In a study engaging in the debate of biological versus environmental factors instigating the underrepresentation of women in STEM, it was found that men have higher mean TIMSS scores in all of the countries examined, but the size of these differences between men and women varies considerably, evincing the importance of environmental factors, whether parental, sociocultural, or educational[54, 55]. Strong implicit biases associated with gender and science influence early socialization and perpetuate gender stereotypes. These attitudes and messages skew girls’ academic pathways early, placing them on a trajectory which may limit future career options due to insufficient course foundations.

A recent comprehensive review of the research on sex differences in math showed evidence that children conceptualize mathematics and science as a “masculine” activities[11, 43]. This is not hard to imagine when 70% of more than half a million Implicit Association Tests completed by citizens of 34 countries revealed implicit stereotypes associating science with males more than with females[56]. In a study by Sadker and Sadker examining stereotyped perceptions, the most strongly endorsed gender-biased statement (for boys, girls, mothers, fathers, coaches, and teachers) was, “Men are naturally better at mathematics than women.” In contrast, the most strongly endorsed non-biased statement was, “It is just as appropriate for women to study mathematics as for men”[57]. Herein lies the social conflict: “women and men should have equal opportunities for success in math, even though men have more natural talent than women” [58] (p. 289). Implicit stereotypes and sex differences in science participation and performance are mutually reinforcing[56].

Unsupportive, biased classroom environments and outdated pedagogy inhibit women’s participation in STEM subjects[33]. Girls engage in science in a variety of ways[59], though some young women may refuse to participate in scientific activities that are incongruent with their gendered identities[60], seeking  nontraditional ways to participate in science that are consistent with their gendered stereotypes[61]. Leedy found that even girls who are particularly motivated and talented in mathematics are not immune to the ill effects of gender bias, as they too experienced decreased confidence in math[58]. Schools disrupt female math trajectories by institutionalizing gendered expectations that work to discourage girls’ pursuit of math-related skills[57]. Consequently, popular literature that emphasizes gender differences may in fact reinforce stereotypes that girls lack mathematical and scientific aptitude[62]. Environmental factors are at work, and gender equity in education is important not only for girls’ math achievement but also for girls’ self-confidence and valuing of mathematics[21, 50].

Integrated Science and Math Education

There are several practices that promote an equitable learning environment for girls and have a positive impact on their continuation in quantitative disciplines such as engineering. They include collaborative learning, hands-on experiences, engaging authentic activities, an emphasis on practical applications, and the teaching of science and math in a more holistic, inclusive and social context [26, 33, 63-65].

Labs, field trips, and career counseling, enhance girls’ performance in scientific subjects, allowing them to see the relevance of science and mathematics in the broader context of work and life [66]. In addition, cooperative learning groups and active learning motivate young women to study mathematics and science [67, 68]. NAEP mathematics scores were higher for eighth graders who participated in hands-on learning activities than for those who did not [63]. However, cooperative learning and hands-on activities should be monitored by the instructor. Some research has documented situations where girls were less likely to receive help from boys in cooperative groups, and, if there is only one girl in a group, the boys usually ignore her [69]. Moreover, boys are more likely to dominate resources in small, coed settings, while girls were more often passive participants[70, 71]. By highlighting broader, multidisciplinary and collaborative applications early in a curriculum, as opposed to first focusing on technical aspects, women and men are more likely to report more interest in a program and not quit[19].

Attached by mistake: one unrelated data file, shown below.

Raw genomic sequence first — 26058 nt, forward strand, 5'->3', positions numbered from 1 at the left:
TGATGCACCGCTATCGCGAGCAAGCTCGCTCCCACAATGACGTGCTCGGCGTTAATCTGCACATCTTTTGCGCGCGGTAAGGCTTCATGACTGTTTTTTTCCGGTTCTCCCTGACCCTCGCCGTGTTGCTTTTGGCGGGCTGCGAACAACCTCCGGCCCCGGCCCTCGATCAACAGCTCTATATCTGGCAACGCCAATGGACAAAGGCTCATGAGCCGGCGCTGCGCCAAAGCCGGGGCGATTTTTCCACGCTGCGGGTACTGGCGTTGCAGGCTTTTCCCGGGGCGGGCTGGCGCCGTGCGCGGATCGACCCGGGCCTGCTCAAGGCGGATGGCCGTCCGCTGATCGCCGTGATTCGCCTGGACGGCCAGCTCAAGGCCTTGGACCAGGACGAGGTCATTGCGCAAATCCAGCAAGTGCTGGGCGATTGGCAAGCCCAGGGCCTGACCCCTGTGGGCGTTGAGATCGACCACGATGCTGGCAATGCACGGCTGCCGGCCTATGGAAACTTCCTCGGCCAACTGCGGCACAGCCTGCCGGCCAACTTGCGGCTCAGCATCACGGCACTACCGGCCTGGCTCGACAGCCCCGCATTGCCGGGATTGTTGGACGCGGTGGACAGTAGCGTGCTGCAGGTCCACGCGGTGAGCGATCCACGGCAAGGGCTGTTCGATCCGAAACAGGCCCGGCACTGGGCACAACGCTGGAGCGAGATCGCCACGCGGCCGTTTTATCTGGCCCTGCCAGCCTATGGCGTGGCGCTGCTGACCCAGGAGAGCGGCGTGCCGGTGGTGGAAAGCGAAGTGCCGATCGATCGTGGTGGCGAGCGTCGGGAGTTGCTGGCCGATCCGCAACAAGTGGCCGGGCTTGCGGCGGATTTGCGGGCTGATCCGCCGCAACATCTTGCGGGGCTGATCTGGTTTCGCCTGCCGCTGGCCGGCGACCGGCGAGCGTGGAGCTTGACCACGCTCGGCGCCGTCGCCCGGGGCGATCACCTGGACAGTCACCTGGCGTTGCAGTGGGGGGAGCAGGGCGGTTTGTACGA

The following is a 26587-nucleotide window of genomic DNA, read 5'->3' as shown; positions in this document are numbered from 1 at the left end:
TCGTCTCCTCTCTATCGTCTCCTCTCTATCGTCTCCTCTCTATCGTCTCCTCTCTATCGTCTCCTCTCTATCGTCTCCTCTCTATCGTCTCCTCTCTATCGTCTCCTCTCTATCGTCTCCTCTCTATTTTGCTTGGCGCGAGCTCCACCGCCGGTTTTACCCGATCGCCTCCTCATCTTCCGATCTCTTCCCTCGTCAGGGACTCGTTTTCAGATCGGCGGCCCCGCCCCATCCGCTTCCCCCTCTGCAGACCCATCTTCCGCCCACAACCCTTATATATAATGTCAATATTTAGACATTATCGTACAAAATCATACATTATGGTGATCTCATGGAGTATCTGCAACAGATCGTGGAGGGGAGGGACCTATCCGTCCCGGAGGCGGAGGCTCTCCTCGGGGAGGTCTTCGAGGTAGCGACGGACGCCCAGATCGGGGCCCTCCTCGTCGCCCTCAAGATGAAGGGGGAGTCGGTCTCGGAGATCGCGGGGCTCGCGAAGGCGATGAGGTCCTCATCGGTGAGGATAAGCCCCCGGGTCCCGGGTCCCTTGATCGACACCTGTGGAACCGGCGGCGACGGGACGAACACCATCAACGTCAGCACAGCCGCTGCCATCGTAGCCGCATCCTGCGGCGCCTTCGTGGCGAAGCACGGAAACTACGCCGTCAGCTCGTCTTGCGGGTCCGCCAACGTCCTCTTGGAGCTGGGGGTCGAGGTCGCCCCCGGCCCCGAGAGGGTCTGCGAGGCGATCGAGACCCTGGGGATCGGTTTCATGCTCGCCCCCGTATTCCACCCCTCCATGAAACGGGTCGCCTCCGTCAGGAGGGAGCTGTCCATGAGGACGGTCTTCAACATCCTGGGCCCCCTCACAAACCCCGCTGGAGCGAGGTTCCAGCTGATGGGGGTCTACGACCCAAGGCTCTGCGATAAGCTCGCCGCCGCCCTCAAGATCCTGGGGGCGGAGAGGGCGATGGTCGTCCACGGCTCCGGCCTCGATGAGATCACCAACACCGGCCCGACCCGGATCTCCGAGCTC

When integrated with science, math provides opportunity for students to apply the discipline to real and relevant situations, a way that develops depth rather than breadth in a mathematics curriculum[72]. NAEP mathematics scores were higher for 17-year-olds with access to computers to learn mathematics and solve mathematical problems[73], an example of how an integrated approach enhanced mathematical learning. The integration of real-world interdisciplinary problems with school subject matter can support students’ efforts in constructing patterns and meaningful knowledge, via the identification of math and science as relevant components of their world[72, 74].

Haussler and Hoffman developed a new cooperative physics curriculum based on data from a student interest study[75]. The seven guidelines for stimulating interest in physics among girls (and in boys) is an approach of teaching physics that: provides opportunities to marvel; links content to prior experiences for both boys and girls; provides first-hand experiences; encourages discussions and reflections on the social importance of physics; connects physics with applications; shows physics in relation to the human body; and demonstrates the benefit and use of treating physics quantitatively[76]. Haussler and Hoffman found that adapting the curriculum to the interests of girls was also advantageous for boys. This method is a highly integrated approach of teaching physics, which would benefit from engineering activities focused on inquiry and design.